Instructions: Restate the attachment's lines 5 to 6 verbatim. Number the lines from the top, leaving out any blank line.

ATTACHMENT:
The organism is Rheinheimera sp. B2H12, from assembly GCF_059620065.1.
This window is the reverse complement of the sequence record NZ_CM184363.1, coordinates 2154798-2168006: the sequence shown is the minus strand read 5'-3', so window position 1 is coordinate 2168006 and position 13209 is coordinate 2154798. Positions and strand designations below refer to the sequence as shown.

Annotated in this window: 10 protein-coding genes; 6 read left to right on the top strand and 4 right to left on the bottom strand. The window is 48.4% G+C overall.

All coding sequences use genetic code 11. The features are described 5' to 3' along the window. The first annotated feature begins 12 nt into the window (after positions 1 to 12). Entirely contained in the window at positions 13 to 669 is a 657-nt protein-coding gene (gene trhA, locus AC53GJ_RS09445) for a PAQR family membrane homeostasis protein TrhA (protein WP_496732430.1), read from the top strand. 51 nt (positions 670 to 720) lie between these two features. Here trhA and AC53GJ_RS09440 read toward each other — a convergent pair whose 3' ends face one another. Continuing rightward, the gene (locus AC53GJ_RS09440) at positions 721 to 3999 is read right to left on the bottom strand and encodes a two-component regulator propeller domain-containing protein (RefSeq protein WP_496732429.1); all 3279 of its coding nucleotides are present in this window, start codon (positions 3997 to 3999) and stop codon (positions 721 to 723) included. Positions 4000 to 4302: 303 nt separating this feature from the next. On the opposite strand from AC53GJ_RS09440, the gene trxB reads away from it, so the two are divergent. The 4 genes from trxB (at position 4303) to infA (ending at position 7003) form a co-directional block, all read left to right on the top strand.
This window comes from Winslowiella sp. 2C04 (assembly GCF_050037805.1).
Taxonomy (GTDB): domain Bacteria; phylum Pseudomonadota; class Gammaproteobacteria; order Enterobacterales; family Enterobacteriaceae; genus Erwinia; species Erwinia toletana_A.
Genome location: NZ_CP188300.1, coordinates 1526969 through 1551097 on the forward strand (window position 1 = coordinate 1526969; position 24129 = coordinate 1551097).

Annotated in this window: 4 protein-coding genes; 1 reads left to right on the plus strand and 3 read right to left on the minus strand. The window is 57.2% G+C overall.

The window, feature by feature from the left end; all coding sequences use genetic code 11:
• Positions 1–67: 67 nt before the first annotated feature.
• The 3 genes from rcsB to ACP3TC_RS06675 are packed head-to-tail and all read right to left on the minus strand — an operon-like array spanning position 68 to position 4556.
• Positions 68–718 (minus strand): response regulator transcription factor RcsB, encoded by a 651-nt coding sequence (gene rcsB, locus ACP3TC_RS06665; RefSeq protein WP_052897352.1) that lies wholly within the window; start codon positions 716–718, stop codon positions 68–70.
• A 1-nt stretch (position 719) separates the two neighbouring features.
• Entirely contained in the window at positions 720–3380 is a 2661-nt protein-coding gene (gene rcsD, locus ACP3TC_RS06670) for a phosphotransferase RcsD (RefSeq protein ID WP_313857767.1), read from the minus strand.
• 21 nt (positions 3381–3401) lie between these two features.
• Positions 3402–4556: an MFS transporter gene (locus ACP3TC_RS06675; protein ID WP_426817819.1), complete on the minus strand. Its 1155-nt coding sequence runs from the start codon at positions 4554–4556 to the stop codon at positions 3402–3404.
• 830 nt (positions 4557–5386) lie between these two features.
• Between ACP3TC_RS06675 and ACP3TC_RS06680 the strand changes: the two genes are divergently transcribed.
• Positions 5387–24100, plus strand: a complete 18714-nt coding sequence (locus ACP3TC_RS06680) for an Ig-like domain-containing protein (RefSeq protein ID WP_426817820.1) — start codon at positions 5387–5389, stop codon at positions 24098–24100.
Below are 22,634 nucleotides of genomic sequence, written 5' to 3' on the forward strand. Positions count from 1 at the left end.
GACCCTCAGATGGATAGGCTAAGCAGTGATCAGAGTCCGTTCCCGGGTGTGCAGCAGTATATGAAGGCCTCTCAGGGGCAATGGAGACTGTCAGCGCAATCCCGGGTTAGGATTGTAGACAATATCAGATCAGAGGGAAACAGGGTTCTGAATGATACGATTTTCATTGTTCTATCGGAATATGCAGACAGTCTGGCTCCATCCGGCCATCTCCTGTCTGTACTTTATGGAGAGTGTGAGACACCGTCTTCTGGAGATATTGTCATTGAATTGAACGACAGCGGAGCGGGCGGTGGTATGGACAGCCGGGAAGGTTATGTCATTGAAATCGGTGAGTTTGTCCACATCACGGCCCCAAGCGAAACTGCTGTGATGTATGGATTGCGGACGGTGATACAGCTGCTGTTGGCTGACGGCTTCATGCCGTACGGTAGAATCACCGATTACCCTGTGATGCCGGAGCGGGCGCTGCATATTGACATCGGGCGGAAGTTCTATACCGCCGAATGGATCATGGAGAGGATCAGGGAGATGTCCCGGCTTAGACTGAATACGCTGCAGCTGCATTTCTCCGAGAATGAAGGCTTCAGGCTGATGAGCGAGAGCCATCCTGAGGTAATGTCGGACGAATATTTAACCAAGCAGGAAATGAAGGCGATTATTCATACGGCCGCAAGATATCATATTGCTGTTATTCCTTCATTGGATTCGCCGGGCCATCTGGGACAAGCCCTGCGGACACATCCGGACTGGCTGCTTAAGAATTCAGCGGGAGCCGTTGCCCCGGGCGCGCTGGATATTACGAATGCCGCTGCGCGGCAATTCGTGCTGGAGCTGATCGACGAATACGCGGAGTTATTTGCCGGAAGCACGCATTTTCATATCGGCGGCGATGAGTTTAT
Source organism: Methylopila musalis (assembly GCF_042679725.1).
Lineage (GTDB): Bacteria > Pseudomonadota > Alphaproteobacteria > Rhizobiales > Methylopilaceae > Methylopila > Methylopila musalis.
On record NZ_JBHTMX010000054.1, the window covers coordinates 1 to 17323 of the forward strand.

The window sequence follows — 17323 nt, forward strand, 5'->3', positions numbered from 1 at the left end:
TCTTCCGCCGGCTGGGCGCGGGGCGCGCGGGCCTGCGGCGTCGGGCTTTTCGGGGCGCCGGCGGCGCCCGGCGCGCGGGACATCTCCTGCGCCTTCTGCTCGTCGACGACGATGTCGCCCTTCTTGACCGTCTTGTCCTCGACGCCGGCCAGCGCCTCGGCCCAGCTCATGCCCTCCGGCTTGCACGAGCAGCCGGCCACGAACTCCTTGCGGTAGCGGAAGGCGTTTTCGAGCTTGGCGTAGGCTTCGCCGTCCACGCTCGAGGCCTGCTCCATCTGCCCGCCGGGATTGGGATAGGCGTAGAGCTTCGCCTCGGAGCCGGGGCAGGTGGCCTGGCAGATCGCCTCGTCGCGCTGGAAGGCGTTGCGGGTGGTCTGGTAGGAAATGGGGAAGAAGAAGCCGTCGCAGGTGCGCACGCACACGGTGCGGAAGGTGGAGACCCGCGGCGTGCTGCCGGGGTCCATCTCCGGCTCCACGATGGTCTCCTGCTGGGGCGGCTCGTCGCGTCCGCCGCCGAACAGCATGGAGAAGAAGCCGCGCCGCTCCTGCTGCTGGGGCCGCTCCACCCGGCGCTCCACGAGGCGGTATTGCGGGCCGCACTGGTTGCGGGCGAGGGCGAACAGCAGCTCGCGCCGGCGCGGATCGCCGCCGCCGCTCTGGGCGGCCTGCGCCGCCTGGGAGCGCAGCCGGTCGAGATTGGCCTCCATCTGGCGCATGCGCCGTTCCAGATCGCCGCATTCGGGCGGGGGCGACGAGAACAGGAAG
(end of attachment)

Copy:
This window comes from Winslowiella sp. 2C04 (assembly GCF_050037805.1).
Taxonomy (GTDB): domain Bacteria; phylum Pseudomonadota; class Gammaproteobacteria; order Enterobacterales; family Enterobacteriaceae; genus Erwinia; species Erwinia toletana_A.